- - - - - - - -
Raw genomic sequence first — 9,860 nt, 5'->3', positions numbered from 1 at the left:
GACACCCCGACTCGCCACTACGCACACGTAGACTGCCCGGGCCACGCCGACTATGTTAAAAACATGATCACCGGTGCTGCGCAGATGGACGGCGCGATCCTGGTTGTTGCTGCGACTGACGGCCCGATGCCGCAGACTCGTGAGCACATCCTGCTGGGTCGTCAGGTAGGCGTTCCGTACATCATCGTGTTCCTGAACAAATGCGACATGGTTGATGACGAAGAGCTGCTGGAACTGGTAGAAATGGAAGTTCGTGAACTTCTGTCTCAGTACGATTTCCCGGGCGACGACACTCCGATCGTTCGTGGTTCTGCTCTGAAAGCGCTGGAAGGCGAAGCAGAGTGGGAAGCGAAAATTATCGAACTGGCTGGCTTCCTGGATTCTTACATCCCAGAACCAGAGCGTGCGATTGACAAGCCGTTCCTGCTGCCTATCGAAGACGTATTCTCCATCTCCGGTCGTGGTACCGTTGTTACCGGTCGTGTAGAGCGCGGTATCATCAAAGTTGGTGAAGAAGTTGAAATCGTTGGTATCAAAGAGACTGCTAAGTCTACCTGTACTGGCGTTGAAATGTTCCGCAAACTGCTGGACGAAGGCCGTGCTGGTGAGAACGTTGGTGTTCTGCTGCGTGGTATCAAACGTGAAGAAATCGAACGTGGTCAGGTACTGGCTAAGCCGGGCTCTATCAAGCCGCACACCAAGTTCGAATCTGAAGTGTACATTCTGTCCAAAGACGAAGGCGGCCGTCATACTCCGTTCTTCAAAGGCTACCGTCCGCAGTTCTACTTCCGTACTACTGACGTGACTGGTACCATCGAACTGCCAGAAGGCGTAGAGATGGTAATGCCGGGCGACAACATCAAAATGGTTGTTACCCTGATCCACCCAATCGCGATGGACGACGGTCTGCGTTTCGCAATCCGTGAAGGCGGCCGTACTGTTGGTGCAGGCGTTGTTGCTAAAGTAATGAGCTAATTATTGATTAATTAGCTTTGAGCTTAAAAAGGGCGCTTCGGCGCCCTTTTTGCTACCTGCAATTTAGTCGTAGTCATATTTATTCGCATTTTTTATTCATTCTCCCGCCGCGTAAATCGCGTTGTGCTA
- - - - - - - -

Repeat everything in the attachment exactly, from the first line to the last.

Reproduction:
Raw genomic sequence first — 9,860 nt, 5'->3', positions numbered from 1 at the left:
GACACCCCGACTCGCCACTACGCACACGTAGACTGCCCGGGCCACGCCGACTATGTTAAAAACATGATCACCGGTGCTGCGCAGATGGACGGCGCGATCCTGGTTGTTGCTGCGACTGACGGCCCGATGCCGCAGACTCGTGAGCACATCCTGCTGGGTCGTCAGGTAGGCGTTCCGTACATCATCGTGTTCCTGAACAAATGCGACATGGTTGATGACGAAGAGCTGCTGGAACTGGTAGAAATGGAAGTTCGTGAACTTCTGTCTCAGTACGATTTCCCGGGCGACGACACTCCGATCGTTCGTGGTTCTGCTCTGAAAGCGCTGGAAGGCGAAGCAGAGTGGGAAGCGAAAATTATCGAACTGGCTGGCTTCCTGGATTCTTACATCCCAGAACCAGAGCGTGCGATTGACAAGCCGTTCCTGCTGCCTATCGAAGACGTATTCTCCATCTCCGGTCGTGGTACCGTTGTTACCGGTCGTGTAGAGCGCGGTATCATCAAAGTTGGTGAAGAAGTTGAAATCGTTGGTATCAAAGAGACTGCTAAGTCTACCTGTACTGGCGTTGAAATGTTCCGCAAACTGCTGGACGAAGGCCGTGCTGGTGAGAACGTTGGTGTTCTGCTGCGTGGTATCAAACGTGAAGAAATCGAACGTGGTCAGGTACTGGCTAAGCCGGGCTCTATCAAGCCGCACACCAAGTTCGAATCTGAAGTGTACATTCTGTCCAAAGACGAAGGCGGCCGTCATACTCCGTTCTTCAAAGGCTACCGTCCGCAGTTCTACTTCCGTACTACTGACGTGACTGGTACCATCGAACTGCCAGAAGGCGTAGAGATGGTAATGCCGGGCGACAACATCAAAATGGTTGTTACCCTGATCCACCCAATCGCGATGGACGACGGTCTGCGTTTCGCAATCCGTGAAGGCGGCCGTACTGTTGGTGCAGGCGTTGTTGCTAAAGTAATGAGCTAATTATTGATTAATTAGCTTTGAGCTTAAAAAGGGCGCTTCGGCGCCCTTTTTGCTACCTGCAATTTAGTCGTAGTCATATTTATTCGCATTTTTTATTCATTCTCCCGCCGCGTAAATCGCGTTGTGCTA